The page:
HARDWARE STORES

And the winner of the Reimagine Retail contest is…

BY Steph Koyfman

Las Vegas — Innovation is not just for the big boxes. And that's the defining message that shaped the announcement of the winner of the Reimagine Retail contest, a challenge to independents to dream up a compelling future for their store.

We do have a general sense of what most retailers would improve. Polling results pointed to 87% tech, 75% employees, training and retention, 68% to store design, and 65% to new products.

To enter, retailers had to submit a 500 word (or less) essay explaining how they would improve their store with $100,000. And out of what National Hardware Show VP Rich Russo said were more than 100 entries, only one would walk away with the money to put where their mouth is.

As it happens, the winner was Caribou Jack's Trading Co in Soda Springs, Idaho. 

The store won over the judging panel with its vision of building an in-store cafe for hosting grilling and cooking events, and for free use by community organizations. In addition, the company will build an area for growing the produce used in the cafe. The company will also develop a mobile app to help groups coordinate events in the store. 

Other finalists included:

Debbie Supply, Inc. in East Rochester, New York
K Hardware Stores in Idaho Falls, Idaho
La Grange Park Ace Hardware in La Grange Park, Illinois
Logan Hardware in Washington, D.C.
Mark's Supply in Frackville/Shenandoah, Pennsylvania
Parry's in Hamilton, New York
Sandpoint Super Drug in Sandpoint, Idaho
Shaw Hardware Store Inc. in Plattsmouth, Nebraska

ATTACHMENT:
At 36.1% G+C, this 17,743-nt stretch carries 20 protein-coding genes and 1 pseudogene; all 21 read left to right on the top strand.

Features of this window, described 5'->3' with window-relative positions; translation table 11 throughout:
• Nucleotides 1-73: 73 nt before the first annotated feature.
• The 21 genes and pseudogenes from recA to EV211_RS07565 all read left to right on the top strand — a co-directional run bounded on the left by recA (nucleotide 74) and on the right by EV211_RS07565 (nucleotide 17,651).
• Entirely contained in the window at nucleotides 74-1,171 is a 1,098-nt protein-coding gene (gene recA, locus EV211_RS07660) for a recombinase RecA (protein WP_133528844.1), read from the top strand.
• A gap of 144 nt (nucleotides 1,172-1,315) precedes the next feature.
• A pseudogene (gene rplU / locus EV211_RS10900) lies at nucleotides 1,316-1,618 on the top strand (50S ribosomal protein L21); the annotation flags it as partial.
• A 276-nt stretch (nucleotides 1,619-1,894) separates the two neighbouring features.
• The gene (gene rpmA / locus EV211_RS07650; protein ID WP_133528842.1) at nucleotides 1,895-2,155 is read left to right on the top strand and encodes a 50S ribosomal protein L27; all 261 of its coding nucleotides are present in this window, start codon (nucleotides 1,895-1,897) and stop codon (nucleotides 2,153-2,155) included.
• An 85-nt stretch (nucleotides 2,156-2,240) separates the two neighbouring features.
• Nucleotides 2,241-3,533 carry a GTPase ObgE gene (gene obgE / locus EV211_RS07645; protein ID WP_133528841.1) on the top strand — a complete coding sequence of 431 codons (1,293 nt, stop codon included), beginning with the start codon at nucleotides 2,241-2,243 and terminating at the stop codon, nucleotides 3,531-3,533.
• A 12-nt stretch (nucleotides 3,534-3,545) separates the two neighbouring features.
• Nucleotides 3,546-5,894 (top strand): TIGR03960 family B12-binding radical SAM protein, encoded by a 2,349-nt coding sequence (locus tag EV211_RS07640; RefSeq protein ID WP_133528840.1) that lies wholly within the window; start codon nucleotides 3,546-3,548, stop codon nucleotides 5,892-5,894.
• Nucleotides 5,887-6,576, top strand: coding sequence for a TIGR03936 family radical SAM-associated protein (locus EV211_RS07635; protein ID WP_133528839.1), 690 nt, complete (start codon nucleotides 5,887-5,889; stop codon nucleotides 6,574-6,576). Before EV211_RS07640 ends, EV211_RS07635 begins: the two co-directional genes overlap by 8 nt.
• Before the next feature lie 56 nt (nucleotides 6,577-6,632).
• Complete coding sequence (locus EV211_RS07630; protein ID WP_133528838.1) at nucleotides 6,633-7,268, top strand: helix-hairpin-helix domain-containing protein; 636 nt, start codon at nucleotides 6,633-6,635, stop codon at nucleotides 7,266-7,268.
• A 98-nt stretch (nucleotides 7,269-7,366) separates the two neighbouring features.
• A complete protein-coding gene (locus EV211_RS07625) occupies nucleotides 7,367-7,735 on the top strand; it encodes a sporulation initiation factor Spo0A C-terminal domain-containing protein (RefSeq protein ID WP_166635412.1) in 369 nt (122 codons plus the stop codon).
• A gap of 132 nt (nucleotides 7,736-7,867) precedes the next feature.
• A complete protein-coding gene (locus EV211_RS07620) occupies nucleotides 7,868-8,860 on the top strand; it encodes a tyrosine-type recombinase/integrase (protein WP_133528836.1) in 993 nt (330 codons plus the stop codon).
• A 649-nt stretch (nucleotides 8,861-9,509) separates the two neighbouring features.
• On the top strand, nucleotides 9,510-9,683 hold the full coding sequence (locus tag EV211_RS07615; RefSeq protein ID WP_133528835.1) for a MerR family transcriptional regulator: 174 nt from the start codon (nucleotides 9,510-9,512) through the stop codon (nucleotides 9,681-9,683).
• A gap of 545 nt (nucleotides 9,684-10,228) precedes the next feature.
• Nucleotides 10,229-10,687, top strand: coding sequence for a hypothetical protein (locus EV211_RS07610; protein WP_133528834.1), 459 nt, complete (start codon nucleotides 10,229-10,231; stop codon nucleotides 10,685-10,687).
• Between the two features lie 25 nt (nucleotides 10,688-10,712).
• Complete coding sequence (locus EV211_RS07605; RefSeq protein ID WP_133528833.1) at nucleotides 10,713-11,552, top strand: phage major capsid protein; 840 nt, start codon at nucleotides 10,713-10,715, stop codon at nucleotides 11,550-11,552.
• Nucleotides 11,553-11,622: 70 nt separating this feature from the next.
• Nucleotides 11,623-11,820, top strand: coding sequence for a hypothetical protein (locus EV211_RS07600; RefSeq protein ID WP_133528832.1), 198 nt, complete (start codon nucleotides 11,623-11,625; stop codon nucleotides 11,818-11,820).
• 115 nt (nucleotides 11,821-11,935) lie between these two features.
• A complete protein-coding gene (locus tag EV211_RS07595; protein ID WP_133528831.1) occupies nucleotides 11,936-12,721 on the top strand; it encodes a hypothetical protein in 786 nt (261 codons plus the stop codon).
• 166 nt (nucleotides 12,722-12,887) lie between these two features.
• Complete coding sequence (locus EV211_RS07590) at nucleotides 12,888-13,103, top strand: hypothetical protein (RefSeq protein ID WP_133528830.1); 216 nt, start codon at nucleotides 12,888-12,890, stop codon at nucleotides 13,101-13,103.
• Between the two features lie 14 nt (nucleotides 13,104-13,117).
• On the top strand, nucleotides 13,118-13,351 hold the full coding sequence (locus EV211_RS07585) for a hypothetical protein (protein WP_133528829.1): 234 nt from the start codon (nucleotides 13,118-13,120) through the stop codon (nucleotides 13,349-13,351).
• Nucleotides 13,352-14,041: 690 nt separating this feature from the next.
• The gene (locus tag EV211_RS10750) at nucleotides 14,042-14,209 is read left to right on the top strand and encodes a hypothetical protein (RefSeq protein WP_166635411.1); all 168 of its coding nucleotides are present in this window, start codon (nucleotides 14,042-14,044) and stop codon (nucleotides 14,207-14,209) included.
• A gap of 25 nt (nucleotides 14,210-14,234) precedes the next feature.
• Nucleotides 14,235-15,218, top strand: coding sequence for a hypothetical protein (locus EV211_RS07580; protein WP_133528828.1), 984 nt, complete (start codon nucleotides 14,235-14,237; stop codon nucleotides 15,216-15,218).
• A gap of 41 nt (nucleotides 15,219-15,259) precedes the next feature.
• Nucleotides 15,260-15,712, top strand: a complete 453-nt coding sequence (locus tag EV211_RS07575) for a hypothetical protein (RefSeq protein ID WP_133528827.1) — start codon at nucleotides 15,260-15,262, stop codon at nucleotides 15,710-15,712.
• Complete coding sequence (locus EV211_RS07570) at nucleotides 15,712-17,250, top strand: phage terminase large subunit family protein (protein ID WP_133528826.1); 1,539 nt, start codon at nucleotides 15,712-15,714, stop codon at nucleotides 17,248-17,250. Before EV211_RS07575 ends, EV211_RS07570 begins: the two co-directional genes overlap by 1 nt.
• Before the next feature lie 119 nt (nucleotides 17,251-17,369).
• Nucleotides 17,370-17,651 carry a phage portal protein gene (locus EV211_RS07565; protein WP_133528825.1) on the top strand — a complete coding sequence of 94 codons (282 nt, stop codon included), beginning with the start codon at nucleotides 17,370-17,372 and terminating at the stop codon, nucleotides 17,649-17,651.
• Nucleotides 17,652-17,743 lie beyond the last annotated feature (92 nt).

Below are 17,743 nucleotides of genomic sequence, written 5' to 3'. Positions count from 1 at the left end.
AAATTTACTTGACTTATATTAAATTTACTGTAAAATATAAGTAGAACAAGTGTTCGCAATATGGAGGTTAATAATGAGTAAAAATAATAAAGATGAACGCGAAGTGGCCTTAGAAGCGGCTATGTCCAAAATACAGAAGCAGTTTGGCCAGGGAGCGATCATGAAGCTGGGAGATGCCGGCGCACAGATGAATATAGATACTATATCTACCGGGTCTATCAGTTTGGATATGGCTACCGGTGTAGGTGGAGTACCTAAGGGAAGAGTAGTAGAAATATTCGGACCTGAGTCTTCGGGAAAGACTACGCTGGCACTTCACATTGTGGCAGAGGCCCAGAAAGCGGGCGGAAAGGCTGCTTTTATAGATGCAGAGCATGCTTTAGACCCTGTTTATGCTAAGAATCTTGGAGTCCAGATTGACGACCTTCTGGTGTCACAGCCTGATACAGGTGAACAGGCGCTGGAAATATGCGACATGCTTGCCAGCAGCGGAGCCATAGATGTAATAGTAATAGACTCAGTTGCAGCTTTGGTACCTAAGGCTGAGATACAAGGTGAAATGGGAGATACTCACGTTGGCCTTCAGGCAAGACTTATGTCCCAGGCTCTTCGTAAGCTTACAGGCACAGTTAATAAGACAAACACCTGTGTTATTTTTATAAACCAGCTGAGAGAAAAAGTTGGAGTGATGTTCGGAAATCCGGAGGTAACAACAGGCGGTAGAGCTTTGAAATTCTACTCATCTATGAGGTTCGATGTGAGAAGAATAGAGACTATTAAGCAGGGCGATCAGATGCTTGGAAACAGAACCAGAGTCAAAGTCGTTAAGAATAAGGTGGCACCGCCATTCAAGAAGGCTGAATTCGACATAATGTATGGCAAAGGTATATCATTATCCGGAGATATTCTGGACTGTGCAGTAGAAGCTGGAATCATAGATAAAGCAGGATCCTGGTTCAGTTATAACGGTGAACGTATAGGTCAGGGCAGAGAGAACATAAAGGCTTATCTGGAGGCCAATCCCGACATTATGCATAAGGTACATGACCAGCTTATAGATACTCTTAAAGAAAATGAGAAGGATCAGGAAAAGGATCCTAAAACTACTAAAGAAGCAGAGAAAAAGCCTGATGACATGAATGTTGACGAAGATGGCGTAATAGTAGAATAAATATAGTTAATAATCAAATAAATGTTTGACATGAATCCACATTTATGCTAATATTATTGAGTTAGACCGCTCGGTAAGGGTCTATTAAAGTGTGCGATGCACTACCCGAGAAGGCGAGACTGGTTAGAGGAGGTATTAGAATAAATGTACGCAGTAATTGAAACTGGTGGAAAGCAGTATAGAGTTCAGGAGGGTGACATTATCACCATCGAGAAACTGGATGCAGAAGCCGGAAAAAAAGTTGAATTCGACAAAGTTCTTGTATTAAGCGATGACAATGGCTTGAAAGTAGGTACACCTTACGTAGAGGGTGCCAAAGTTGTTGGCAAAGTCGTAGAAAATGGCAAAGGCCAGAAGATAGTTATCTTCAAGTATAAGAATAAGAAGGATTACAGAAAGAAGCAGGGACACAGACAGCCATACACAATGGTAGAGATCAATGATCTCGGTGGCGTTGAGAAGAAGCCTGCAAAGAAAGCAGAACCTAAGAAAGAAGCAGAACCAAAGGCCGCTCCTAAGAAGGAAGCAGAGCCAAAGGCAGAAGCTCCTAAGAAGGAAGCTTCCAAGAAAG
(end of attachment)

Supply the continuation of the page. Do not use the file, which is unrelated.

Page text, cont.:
Woods Hardware in Cincinnati, Ohio

Russo added that retailers who didn't get a chance to make a compelling case will have another opportunity next year. "This is not just a one-year thing," he said. "We want to continue this."

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Home sweet home, local edition

BY HBSDealer Staff

A new study — commissioned by groups that support independent hardware stores — is advancing the idea that buying home building supplies from locally owned businesses, as opposed to national chains, brings substantial benefits to local economies.

This concept has been advanced before. But the new study, conducted by economic analysis and strategic planning firm, Civic Economics, was released at the National Hardware Show in Las Vegas, follows the dollars further into the pro arena.

The study, “Home Sweet Home: Pros’ Edition,” was released at the National Hardware Show and commissioned by the North American Retail Hardware Association and Independent We Stand.

Among the findings:

  • Purchasing home building supplies and products from locally-owned retailers keeps more than twice as much of that money in the local economy as identical purchases made at big box chain stores.
  • Based on analysis, independent Stihl dealers as well as other independent home improvement and building supply dealers recirculate 250% more local dollars than their major chain competitors.
  • Nationwide in 2016, a total of $243 billion was spent on single-family residential construction in the private sector. Collectively, these projects would require $133.7 billion in purchases of tangible goods. If professional contractors, builders and tradespeople shifted just 10% of those purchases from national chain dealers to independent suppliers, hometowns around the nation would enjoy the benefits of an additional $1.5 billion in economic activity.